Freelancers in ‘gig economy’ need EPF-like scheme too

Thanks to the internet, a growing number of Malaysians turn to freelancing to make ends meet. (Bloomberg pic)

PETALING JAYA: When he was working for an events management firm, Azahari Mazlan used to contribute about RM4,000 annually to the Employees Provident Fund (EPF), money meant for his retirement.

The 29-year-old, now a Grab driver, no longer does this.

Instead, he sets aside RM300 from the over 100 trips a week he makes.

“Come hell or high water, I put in RM300 into a bank account,” said Azahari, who is part of the growing number of people involved in what is known as the “gig economy”.

Azahari said he did not earmark his savings for his retirement.

“It’s just money I set aside,” he told FMT.

The “gig economy” sees individuals offer their services on a short-term or per-task basis.

They include drivers for e-hailing services like Grab.

Azahari hopes there can be some sort of retirement scheme for gig economy workers like him, saying many people only save money if they are obligated to.

Retirement savings is something recruitment specialist Leigh Howard is also concerned about, on top of the wide-ranging implications the gig economy has on job security, income tax revenue, and pension funds among others.

The growth of the gig economy has been spurred by the internet, says Howard, which allows individuals to become freelancers “easier than ever before”.

He said workers in the sector should be protected.

“A robust gig economy underpinned by a modernised legal framework has strong potential to promote economic growth in Malaysia and benefit workers,” he said, calling for laws that would allow freelancers to contribute a portion of their income to a retirement scheme or pension fund.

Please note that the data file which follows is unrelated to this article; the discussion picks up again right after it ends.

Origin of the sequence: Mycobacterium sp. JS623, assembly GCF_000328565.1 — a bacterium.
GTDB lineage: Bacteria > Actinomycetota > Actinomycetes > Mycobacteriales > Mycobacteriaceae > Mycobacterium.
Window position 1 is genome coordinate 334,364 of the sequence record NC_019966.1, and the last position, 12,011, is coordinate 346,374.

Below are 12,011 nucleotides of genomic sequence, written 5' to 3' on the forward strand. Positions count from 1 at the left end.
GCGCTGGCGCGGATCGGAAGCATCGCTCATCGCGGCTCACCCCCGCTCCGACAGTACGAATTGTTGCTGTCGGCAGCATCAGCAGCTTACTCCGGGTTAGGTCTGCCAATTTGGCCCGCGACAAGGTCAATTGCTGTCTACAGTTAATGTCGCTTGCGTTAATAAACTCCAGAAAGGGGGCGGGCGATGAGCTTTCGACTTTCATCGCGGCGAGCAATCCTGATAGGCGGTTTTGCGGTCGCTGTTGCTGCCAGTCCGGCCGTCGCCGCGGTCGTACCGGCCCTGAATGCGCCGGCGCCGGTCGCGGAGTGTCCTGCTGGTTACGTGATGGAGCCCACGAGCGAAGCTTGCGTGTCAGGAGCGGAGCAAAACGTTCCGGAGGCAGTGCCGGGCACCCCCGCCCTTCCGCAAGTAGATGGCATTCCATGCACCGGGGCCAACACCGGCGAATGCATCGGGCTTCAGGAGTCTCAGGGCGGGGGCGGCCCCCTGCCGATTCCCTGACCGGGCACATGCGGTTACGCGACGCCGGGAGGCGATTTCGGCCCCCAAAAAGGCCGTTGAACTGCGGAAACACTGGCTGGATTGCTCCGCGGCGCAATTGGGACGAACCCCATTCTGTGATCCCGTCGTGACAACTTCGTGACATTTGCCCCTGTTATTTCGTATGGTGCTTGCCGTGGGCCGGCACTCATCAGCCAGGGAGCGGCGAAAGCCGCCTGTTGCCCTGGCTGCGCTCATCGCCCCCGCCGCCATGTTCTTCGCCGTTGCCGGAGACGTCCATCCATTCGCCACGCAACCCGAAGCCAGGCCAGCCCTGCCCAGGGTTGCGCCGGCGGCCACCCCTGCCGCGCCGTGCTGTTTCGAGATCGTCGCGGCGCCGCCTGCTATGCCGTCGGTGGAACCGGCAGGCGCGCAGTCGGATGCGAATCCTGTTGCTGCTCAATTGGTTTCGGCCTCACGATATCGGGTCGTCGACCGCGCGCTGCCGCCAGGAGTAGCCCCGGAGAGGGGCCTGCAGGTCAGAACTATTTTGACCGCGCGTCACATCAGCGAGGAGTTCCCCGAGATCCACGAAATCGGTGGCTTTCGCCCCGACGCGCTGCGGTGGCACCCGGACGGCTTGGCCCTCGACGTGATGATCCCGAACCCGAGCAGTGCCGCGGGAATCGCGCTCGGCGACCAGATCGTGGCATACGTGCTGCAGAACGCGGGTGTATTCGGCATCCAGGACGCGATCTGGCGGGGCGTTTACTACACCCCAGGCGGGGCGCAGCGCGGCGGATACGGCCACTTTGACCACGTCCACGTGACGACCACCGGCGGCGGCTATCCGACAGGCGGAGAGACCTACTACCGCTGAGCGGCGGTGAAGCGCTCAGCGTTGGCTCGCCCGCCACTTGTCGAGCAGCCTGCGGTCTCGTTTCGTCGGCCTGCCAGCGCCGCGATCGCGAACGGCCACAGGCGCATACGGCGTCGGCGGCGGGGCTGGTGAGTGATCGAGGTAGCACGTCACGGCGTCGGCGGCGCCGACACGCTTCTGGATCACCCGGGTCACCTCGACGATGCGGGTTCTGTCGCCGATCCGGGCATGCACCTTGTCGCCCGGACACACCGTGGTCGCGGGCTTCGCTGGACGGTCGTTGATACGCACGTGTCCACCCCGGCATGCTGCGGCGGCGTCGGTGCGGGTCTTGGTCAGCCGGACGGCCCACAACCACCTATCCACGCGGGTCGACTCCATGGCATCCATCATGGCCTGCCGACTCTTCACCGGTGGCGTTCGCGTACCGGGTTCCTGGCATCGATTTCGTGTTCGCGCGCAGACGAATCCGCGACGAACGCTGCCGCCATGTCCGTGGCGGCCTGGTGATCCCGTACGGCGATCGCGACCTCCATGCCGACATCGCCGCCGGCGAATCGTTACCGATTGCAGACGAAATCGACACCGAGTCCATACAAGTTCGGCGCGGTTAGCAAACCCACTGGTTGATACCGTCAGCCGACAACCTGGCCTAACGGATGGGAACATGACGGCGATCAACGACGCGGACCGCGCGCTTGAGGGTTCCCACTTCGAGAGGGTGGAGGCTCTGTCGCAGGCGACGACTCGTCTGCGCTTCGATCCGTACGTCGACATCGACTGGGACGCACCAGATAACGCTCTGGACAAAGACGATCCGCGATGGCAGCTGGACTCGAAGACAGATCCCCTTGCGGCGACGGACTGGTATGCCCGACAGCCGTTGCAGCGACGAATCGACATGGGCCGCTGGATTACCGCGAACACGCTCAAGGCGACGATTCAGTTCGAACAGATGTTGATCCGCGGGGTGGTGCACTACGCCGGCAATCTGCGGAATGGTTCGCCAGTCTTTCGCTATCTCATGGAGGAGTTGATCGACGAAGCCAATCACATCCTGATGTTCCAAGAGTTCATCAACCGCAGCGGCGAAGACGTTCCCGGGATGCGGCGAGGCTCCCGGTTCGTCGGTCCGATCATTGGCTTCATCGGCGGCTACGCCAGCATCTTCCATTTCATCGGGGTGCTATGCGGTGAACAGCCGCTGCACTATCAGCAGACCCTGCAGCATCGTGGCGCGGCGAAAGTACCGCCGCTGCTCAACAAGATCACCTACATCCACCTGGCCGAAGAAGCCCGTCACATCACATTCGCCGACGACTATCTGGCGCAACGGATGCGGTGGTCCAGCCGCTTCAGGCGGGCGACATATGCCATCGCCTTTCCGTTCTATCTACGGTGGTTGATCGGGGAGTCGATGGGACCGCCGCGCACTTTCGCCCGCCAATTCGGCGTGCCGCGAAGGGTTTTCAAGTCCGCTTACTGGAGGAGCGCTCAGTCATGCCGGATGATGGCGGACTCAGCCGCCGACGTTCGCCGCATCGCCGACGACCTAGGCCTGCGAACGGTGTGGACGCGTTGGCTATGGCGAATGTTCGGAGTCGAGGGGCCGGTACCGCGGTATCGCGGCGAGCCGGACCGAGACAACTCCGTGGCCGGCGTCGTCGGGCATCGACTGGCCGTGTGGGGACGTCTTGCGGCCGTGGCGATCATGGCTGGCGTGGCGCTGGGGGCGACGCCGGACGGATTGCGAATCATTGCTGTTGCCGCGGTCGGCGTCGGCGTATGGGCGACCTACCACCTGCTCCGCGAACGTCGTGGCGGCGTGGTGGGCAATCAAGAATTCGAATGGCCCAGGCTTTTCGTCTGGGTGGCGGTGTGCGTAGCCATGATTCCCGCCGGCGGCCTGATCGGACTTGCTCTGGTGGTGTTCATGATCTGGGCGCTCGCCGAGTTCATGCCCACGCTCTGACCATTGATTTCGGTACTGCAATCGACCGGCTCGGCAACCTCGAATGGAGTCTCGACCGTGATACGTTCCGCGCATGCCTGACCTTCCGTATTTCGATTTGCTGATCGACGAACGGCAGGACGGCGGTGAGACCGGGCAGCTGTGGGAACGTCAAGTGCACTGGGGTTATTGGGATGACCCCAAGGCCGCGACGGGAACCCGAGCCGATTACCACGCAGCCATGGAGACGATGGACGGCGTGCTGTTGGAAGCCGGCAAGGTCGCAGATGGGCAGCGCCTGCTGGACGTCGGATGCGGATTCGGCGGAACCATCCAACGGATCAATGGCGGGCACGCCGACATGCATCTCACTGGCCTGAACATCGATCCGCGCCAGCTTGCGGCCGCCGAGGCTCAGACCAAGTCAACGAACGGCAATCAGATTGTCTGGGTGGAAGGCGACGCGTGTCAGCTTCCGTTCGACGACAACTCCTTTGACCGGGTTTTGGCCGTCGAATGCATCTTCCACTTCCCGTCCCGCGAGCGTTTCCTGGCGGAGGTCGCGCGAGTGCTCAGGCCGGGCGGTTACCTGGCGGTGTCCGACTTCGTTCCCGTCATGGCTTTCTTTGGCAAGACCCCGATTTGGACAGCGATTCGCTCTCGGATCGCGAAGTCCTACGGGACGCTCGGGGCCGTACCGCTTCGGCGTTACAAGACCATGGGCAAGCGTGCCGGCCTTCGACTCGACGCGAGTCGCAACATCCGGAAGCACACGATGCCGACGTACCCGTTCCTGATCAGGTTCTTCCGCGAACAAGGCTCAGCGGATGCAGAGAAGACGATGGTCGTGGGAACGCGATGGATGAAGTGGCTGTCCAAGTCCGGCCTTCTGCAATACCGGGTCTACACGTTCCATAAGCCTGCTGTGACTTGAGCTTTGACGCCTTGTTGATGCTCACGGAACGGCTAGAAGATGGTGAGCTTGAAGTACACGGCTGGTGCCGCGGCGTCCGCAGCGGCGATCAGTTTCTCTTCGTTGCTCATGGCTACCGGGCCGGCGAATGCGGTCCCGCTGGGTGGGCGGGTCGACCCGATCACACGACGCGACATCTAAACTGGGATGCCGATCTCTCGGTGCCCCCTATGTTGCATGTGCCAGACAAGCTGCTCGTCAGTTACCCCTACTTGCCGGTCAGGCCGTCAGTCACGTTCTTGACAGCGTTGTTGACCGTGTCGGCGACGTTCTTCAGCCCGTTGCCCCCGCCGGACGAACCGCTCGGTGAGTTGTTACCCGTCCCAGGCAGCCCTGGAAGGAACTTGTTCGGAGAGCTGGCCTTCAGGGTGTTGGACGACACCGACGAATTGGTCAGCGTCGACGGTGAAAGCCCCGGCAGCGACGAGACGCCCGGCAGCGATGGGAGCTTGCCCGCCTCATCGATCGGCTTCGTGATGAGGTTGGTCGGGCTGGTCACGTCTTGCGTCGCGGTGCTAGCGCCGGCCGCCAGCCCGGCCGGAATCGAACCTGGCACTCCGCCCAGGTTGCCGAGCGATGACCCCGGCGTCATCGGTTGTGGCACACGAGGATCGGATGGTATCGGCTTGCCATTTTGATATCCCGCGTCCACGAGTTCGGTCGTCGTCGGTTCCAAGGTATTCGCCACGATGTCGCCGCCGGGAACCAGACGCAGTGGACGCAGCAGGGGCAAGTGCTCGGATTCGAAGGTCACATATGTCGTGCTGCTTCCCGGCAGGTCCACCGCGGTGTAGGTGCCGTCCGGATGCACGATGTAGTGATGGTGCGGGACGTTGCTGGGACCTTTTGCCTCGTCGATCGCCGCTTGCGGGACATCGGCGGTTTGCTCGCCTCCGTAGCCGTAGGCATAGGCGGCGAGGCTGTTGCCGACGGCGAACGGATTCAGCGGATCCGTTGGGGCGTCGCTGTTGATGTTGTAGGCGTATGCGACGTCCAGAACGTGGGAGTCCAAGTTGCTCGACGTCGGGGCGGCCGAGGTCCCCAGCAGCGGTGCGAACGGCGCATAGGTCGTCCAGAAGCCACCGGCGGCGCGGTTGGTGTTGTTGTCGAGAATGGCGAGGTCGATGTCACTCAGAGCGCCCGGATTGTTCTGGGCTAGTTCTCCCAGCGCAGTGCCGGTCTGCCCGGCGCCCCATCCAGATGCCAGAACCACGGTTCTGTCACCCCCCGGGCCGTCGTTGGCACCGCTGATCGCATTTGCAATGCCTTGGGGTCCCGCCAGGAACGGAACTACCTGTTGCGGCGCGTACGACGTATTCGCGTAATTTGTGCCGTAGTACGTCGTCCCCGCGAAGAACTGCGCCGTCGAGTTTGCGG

Under Malaysia’s employment laws, “independent contractors” such as gig economy workers don’t enjoy the same protection as “employees”, especially where termination from work and benefits are concerned.

“This binary classification will increasingly come under pressure as the gig economy offers an array of non-standard work arrangements,” said Howard.

He said Malaysia could look at some options for legislation which balances the interests of businesses and workers.

Some countries have already enacted laws which treat all workers as employees unless an employer can prove otherwise.

Howard has called for the creation of a third category of “dependent contractors” which sits in between the existing two categories of “employee” and “independent contractor”.

The ultimate goal of amending or creating new laws for the gig economy would be to give workers some basic level of protection and for companies, a degree of flexibility, he added.

“Ensuring legislation keeps pace with developments in the real world is important.

“Rather than waiting for new work arrangements to be tested in the courts, I think Malaysia has a distinct opportunity to be ahead of the game when it comes to anticipating the impact of the gig economy.”

He said such laws would be beneficial to the country, especially in attracting talent.

“It’s estimated that only 10% to 20% of gig workers have a formal retirement savings plan. If gig workers had the option to contribute to EPF via the digital platform they subscribe to, this would go a long way to addressing the issue.”